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After a long wait, the Census Bureau has released local-level results of its population count last year. Now the (political) fun begins.

We knew from an earlier release that the state had dropped below 1.8 million in total population and would lose one of its three seats in the U.S. House of Representatives. We expected population gains in the Eastern Panhandle and Monongalia County, and we expected losses in the southern coal counties. Those expectations became reality when county numbers were released Thursday.

Only eight counties showed population increases from 2010 to 2020. The big increases were in Berkeley County, which gained 17,907 residents, or 17.2%, and Monongalia County, which gained 9,633 inhabitants, or 10%. That means the other 47 counties lost population. It was particularly bad in Pendleton County, whose number decreased 20%. Thirteen other counties saw losses of 10% or more. Those included Mingo County at 12.2% and Boone and Logan counties at 11.4% each.

In the political realm, these numbers mean membership in the House of Delegates will move north, and it means changes should the House keep to its plan to have 100 single-member districts starting in the 2022 election.

The state’s total population in the census was 1,793,716. Divided by 100, that means each district should have about 17,937 people. Kanawha County could lose one House seat, as it lost 12,318 residents, and Berkeley County should pick up one. It all depends on how district lines are drawn.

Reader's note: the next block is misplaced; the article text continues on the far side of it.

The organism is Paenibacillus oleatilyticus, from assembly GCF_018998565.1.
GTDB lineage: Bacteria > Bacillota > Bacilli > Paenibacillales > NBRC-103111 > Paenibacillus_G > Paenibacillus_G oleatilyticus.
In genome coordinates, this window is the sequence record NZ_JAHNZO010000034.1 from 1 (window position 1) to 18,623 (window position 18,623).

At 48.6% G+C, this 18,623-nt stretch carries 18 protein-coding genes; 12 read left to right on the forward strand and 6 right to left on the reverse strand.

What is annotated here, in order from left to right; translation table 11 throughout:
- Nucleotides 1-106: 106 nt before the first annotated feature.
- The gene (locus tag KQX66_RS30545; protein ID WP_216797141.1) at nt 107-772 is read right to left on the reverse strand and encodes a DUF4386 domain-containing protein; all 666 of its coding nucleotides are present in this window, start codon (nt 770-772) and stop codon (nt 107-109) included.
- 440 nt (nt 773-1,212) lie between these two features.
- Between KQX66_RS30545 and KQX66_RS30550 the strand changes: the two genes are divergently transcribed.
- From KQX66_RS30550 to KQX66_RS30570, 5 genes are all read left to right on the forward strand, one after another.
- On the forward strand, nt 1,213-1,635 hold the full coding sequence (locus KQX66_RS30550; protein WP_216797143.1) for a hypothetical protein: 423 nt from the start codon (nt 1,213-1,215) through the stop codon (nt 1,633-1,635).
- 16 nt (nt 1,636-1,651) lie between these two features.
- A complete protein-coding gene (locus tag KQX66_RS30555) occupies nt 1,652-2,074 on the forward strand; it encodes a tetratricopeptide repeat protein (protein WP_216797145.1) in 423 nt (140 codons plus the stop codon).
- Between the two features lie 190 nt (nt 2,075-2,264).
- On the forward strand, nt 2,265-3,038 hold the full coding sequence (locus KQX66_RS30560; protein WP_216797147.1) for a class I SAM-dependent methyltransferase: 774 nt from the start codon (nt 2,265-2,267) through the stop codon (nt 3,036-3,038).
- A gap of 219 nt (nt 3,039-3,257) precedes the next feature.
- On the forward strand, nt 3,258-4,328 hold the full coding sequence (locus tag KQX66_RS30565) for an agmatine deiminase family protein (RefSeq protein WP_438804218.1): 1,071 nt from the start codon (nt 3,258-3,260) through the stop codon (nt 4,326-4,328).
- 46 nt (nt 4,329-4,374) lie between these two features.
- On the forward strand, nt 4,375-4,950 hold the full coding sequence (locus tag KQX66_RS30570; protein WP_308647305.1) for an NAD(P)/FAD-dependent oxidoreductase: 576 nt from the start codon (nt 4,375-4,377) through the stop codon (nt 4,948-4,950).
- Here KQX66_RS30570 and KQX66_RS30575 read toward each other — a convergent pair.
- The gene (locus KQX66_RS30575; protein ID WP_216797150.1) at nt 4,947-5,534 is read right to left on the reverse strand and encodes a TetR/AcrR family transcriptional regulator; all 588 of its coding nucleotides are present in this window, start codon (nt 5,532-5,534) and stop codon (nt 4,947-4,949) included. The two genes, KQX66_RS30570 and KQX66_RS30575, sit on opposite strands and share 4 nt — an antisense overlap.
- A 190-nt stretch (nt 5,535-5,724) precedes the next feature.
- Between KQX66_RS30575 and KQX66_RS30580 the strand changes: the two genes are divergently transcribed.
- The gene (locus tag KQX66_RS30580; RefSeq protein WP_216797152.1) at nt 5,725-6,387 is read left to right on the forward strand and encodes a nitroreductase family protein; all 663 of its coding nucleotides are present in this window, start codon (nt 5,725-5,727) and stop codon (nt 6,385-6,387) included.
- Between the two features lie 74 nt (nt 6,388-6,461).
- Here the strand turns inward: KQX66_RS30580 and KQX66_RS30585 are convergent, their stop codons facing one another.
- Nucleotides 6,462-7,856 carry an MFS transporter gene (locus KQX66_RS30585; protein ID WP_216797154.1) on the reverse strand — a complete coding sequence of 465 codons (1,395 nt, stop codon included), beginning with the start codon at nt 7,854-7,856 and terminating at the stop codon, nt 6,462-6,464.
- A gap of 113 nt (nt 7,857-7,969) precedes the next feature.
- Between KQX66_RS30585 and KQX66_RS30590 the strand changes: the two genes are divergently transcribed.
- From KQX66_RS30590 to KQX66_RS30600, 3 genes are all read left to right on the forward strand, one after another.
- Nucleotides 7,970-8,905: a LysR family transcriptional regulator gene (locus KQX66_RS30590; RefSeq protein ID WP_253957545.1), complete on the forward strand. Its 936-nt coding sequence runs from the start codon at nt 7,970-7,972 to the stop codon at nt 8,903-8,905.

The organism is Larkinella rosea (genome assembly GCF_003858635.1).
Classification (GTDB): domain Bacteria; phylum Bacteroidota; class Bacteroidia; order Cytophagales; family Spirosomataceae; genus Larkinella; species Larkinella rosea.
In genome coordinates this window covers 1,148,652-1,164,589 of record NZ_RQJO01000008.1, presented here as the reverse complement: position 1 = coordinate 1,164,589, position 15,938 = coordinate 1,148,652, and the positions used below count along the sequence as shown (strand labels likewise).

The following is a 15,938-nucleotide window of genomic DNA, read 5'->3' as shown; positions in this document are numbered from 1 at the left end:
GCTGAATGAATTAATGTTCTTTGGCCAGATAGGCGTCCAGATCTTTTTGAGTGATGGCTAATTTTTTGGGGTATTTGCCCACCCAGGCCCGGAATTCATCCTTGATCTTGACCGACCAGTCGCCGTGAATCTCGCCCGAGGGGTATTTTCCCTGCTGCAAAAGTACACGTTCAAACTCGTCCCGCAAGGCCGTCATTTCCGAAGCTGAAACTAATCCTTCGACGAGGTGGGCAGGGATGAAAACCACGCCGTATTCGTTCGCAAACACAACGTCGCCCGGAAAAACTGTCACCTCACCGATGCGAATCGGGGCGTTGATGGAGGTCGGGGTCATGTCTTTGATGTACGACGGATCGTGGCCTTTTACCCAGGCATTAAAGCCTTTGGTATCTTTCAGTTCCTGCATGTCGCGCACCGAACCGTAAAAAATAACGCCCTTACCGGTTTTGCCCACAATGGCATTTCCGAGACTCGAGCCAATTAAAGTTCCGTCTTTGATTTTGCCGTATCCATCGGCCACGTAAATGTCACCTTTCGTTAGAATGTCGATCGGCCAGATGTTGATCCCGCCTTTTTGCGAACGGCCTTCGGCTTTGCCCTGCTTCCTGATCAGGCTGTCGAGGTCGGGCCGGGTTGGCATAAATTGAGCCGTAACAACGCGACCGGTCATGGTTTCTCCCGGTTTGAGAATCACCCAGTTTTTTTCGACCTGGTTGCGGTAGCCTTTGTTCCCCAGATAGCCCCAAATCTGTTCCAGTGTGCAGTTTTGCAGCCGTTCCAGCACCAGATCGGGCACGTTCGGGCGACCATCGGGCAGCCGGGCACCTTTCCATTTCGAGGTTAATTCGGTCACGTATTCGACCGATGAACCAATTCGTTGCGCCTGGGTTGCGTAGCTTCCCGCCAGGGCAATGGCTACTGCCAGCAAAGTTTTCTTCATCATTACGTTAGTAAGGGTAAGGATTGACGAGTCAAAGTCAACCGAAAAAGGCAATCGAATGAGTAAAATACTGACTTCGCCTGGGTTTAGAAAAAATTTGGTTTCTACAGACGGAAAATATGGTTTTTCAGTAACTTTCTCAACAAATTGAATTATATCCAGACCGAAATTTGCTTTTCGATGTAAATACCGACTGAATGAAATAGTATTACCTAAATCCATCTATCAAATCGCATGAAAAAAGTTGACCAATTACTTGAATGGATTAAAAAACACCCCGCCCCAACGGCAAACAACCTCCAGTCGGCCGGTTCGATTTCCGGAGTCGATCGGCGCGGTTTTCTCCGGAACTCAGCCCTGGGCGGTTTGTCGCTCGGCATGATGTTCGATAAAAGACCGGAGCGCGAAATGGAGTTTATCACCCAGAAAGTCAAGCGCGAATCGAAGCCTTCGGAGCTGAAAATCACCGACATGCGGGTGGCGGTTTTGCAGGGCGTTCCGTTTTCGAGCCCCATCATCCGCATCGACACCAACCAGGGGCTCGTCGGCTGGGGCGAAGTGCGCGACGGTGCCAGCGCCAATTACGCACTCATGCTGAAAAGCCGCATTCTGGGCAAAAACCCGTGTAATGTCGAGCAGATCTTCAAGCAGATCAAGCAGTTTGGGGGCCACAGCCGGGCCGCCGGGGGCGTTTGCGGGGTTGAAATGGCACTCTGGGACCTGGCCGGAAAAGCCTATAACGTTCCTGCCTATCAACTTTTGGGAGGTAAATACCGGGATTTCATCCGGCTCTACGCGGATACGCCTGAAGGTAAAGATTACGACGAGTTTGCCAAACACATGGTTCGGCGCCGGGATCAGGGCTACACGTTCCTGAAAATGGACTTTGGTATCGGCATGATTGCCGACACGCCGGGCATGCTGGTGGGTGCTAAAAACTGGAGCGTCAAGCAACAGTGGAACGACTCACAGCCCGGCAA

Also consider there were 21 counties whose population fell short of the 17,937 benchmark, so some of them could end up without a resident in the House.

That is all for legislators to consider in their deliberations and deal-making, which undoubtedly has already begun.

On the city level, Huntington and Charleston should get two or three seats, as the census counted their populations as 46,842 and 48,864, respectively.

Morgantown’s population increased to 30,347, so it should have at least one seat and possibly two, again depending on how lines are drawn. It would be difficult to imagine all three cities having only two seats exclusively, but gerrymandering happens.

Nationally, West Virginia’s influence is waning as other areas grow in population and in economic power. The one thing keeping the state relevant is having two of the 100 members of the U.S. Senate.

Within the state, political power is shifting northward. Thus, it is imperative for the counties along and south of Interstate 64 to be wise in choosing whom they send to the Legislature. Good legislators are hard to find, and accumulating power in the Capitol takes time. This generation of legislators and the next will have to outperform the previous ones if southern counties are to remain relevant in their own state. They can’t rely on sheer numbers to get things done.

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